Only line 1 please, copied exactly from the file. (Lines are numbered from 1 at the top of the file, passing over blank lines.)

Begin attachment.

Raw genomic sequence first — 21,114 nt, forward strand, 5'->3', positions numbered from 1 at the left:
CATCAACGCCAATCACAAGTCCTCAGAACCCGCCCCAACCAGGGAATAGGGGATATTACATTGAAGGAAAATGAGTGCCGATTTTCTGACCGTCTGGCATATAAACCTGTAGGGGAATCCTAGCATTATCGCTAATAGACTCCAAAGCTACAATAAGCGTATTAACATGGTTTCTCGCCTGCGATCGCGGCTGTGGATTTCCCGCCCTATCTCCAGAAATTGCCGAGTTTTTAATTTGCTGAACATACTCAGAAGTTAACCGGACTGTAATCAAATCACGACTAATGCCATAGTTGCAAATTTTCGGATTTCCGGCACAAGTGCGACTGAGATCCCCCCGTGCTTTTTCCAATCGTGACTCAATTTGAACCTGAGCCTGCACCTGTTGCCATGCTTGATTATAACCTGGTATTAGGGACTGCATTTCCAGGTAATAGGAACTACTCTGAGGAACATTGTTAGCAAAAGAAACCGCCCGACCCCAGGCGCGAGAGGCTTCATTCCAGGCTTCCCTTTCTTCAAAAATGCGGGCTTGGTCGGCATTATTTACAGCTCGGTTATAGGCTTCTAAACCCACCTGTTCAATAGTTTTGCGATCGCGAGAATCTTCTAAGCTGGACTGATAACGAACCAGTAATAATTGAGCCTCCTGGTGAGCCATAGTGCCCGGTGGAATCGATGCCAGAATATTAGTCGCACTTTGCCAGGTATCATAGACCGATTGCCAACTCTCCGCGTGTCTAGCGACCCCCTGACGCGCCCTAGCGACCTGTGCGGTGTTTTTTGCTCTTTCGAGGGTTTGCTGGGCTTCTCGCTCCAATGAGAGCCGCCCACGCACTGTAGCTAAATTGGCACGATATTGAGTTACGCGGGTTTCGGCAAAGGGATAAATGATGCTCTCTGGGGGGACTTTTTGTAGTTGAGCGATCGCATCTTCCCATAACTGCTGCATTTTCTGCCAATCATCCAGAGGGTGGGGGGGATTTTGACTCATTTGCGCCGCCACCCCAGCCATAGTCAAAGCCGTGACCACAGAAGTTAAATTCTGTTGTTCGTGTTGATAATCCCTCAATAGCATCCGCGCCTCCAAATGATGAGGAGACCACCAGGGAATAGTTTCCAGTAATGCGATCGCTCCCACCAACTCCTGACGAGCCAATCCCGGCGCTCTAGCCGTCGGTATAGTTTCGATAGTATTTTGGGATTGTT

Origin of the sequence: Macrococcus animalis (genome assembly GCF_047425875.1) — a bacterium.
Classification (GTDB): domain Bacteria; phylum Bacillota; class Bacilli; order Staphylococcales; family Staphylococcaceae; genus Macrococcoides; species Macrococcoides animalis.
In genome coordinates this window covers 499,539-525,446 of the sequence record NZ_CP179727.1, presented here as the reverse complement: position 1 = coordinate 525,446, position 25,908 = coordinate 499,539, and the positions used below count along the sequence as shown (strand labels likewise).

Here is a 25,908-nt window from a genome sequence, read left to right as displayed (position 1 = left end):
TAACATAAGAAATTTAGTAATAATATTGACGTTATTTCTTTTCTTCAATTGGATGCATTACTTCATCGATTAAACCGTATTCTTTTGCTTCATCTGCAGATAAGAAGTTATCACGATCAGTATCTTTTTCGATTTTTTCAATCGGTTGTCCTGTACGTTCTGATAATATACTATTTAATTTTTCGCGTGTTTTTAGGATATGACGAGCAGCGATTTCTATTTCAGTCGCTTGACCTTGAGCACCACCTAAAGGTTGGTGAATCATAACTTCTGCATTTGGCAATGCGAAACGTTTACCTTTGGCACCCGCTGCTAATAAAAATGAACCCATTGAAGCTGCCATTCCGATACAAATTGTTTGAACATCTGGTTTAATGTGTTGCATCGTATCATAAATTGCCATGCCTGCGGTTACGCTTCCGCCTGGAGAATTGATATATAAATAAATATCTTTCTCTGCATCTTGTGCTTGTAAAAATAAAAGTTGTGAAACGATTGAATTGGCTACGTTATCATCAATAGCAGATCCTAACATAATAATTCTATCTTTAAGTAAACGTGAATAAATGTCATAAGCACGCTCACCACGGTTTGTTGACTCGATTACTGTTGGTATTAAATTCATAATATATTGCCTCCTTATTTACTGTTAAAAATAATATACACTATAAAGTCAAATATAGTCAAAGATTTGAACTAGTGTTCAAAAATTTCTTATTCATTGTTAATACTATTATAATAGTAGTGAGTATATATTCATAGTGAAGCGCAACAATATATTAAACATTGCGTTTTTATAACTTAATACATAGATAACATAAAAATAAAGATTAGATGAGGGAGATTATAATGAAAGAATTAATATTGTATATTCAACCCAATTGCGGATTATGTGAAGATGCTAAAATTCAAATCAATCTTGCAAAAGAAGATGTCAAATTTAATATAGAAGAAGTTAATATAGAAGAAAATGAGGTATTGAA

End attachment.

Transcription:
Raw genomic sequence first — 21,114 nt, forward strand, 5'->3', positions numbered from 1 at the left: